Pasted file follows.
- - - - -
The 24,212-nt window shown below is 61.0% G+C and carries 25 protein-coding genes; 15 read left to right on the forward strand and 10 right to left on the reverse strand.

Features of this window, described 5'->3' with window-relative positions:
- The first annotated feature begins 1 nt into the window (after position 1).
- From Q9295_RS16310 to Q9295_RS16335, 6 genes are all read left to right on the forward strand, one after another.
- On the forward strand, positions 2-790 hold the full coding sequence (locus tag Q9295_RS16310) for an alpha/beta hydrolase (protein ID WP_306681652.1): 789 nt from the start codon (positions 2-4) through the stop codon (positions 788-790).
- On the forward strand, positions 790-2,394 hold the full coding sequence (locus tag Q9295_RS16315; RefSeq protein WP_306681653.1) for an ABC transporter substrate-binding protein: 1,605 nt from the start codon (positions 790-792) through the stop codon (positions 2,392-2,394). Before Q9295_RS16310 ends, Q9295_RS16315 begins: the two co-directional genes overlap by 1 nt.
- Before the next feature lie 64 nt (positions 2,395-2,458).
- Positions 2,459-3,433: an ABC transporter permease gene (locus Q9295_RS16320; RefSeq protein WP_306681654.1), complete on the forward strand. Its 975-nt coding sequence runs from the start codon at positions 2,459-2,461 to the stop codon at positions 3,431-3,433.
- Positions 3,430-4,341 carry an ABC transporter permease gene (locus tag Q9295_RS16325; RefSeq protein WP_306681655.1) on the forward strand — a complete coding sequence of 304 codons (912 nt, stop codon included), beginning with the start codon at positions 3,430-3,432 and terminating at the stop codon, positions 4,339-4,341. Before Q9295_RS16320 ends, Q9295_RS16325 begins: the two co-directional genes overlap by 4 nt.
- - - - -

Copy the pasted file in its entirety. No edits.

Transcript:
The 24,212-nt window shown below is 61.0% G+C and carries 25 protein-coding genes; 15 read left to right on the forward strand and 10 right to left on the reverse strand.

Features of this window, described 5'->3' with window-relative positions:
- The first annotated feature begins 1 nt into the window (after position 1).
- From Q9295_RS16310 to Q9295_RS16335, 6 genes are all read left to right on the forward strand, one after another.
- On the forward strand, positions 2-790 hold the full coding sequence (locus tag Q9295_RS16310) for an alpha/beta hydrolase (protein ID WP_306681652.1): 789 nt from the start codon (positions 2-4) through the stop codon (positions 788-790).
- On the forward strand, positions 790-2,394 hold the full coding sequence (locus tag Q9295_RS16315; RefSeq protein WP_306681653.1) for an ABC transporter substrate-binding protein: 1,605 nt from the start codon (positions 790-792) through the stop codon (positions 2,392-2,394). Before Q9295_RS16310 ends, Q9295_RS16315 begins: the two co-directional genes overlap by 1 nt.
- Before the next feature lie 64 nt (positions 2,395-2,458).
- Positions 2,459-3,433: an ABC transporter permease gene (locus Q9295_RS16320; RefSeq protein WP_306681654.1), complete on the forward strand. Its 975-nt coding sequence runs from the start codon at positions 2,459-2,461 to the stop codon at positions 3,431-3,433.
- Positions 3,430-4,341 carry an ABC transporter permease gene (locus tag Q9295_RS16325; RefSeq protein WP_306681655.1) on the forward strand — a complete coding sequence of 304 codons (912 nt, stop codon included), beginning with the start codon at positions 3,430-3,432 and terminating at the stop codon, positions 4,339-4,341. Before Q9295_RS16320 ends, Q9295_RS16325 begins: the two co-directional genes overlap by 4 nt.